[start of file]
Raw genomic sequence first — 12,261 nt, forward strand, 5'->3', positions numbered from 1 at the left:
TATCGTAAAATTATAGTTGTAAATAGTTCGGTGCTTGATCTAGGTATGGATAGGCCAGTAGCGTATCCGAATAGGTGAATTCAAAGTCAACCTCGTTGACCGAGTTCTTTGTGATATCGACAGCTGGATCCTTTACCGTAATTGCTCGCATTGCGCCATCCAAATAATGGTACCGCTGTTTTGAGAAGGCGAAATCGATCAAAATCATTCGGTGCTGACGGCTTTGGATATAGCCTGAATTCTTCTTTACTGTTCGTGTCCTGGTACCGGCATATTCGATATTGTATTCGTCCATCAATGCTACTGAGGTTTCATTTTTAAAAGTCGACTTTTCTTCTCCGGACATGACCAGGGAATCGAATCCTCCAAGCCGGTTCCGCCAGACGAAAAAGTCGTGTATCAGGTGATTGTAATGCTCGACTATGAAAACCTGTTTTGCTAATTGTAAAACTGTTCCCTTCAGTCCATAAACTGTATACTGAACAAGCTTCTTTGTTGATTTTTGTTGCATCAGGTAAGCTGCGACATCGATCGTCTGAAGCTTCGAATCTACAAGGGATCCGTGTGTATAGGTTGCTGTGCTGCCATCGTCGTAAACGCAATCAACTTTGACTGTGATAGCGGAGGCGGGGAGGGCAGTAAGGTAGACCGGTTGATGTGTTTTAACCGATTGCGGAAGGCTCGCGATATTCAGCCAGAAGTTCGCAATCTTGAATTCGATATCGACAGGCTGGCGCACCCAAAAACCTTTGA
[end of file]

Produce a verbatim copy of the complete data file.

Raw genomic sequence first — 12,261 nt, forward strand, 5'->3', positions numbered from 1 at the left:
TATCGTAAAATTATAGTTGTAAATAGTTCGGTGCTTGATCTAGGTATGGATAGGCCAGTAGCGTATCCGAATAGGTGAATTCAAAGTCAACCTCGTTGACCGAGTTCTTTGTGATATCGACAGCTGGATCCTTTACCGTAATTGCTCGCATTGCGCCATCCAAATAATGGTACCGCTGTTTTGAGAAGGCGAAATCGATCAAAATCATTCGGTGCTGACGGCTTTGGATATAGCCTGAATTCTTCTTTACTGTTCGTGTCCTGGTACCGGCATATTCGATATTGTATTCGTCCATCAATGCTACTGAGGTTTCATTTTTAAAAGTCGACTTTTCTTCTCCGGACATGACCAGGGAATCGAATCCTCCAAGCCGGTTCCGCCAGACGAAAAAGTCGTGTATCAGGTGATTGTAATGCTCGACTATGAAAACCTGTTTTGCTAATTGTAAAACTGTTCCCTTCAGTCCATAAACTGTATACTGAACAAGCTTCTTTGTTGATTTTTGTTGCATCAGGTAAGCTGCGACATCGATCGTCTGAAGCTTCGAATCTACAAGGGATCCGTGTGTATAGGTTGCTGTGCTGCCATCGTCGTAAACGCAATCAACTTTGACTGTGATAGCGGAGGCGGGGAGGGCAGTAAGGTAGACCGGTTGATGTGTTTTAACCGATTGCGGAAGGCTCGCGATATTCAGCCAGAAGTTCGCAATCTTGAATTCGATATCGACAGGCTGGCGCACCCAAAAACCTTTGA